Santa Claus' data base just swelled by several megabytes, computer experts said Wednesday, after unknown letter writers bombarded his North Pole Internet address with thousands of Christmas letters.

"Santa got spammed," said Carl Malamud of Washington, referring to the practice, reviled in cyberspace, of sending out a bulk mailing of unsolicited letters or messages.Malamud, president of the Internet Multicasting Service, manages Santa's electronic mail, cookie recipe, Christmas jingle and volunteer information center on the global network of computers.

What started as a high-tech "Cyberspace Christmas" fund-raising effort by several civic-minded organizations appears to have backfired, at least temporarily, said George Paolini, corporate information manager for Sun Microsystems Inc. of Mountain View, Calif.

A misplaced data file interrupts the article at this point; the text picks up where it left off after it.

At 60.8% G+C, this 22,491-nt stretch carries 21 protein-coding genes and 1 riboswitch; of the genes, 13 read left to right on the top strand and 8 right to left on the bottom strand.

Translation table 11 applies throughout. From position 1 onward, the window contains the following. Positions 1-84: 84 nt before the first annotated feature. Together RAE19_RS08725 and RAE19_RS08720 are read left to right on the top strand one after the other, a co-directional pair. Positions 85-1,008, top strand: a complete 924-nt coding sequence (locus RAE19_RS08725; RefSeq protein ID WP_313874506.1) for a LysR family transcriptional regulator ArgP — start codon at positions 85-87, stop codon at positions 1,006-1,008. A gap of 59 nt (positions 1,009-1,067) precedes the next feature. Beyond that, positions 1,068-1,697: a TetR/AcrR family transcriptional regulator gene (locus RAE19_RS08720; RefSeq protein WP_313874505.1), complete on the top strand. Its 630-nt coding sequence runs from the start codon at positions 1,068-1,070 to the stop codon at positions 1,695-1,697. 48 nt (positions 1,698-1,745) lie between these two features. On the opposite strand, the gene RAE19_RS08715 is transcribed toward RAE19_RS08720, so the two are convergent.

Sun was one of four companies that promised to donate 10 cents each time someone used the Internet's World Wide Web electronic publishing resource to read about a specific charity.

Although more than 30 million computer users worldwide are thought to have the ability to send electronic mail messages to Santa by using the Internet, only about 2 million people are believed to have the advanced technical tools needed to visit Santa's "home page" on the World Wide Web. People with access to the World Wide Web can visit Santa's Cyberspace Christmas center at the URL:

But at least some Internet users apparently misinterpreted the offer, thinking that Sun and the other companies, including Ex Machina Inc. of New York, would donate 10 cents each time Santa received an electronic mail letter.

Because there are no stamps in cyberspace, there is no penalty for sending lots and lots of letters. People started adding Santa's E-mail address - santa anorth.pole.- org - to the "cc" of every message they sent.

Quickly, word of the charity offer spread throughout the Internet, and programmers began sending "mail bombs" of hundreds of messages an hour to Santa to accelerate the donations.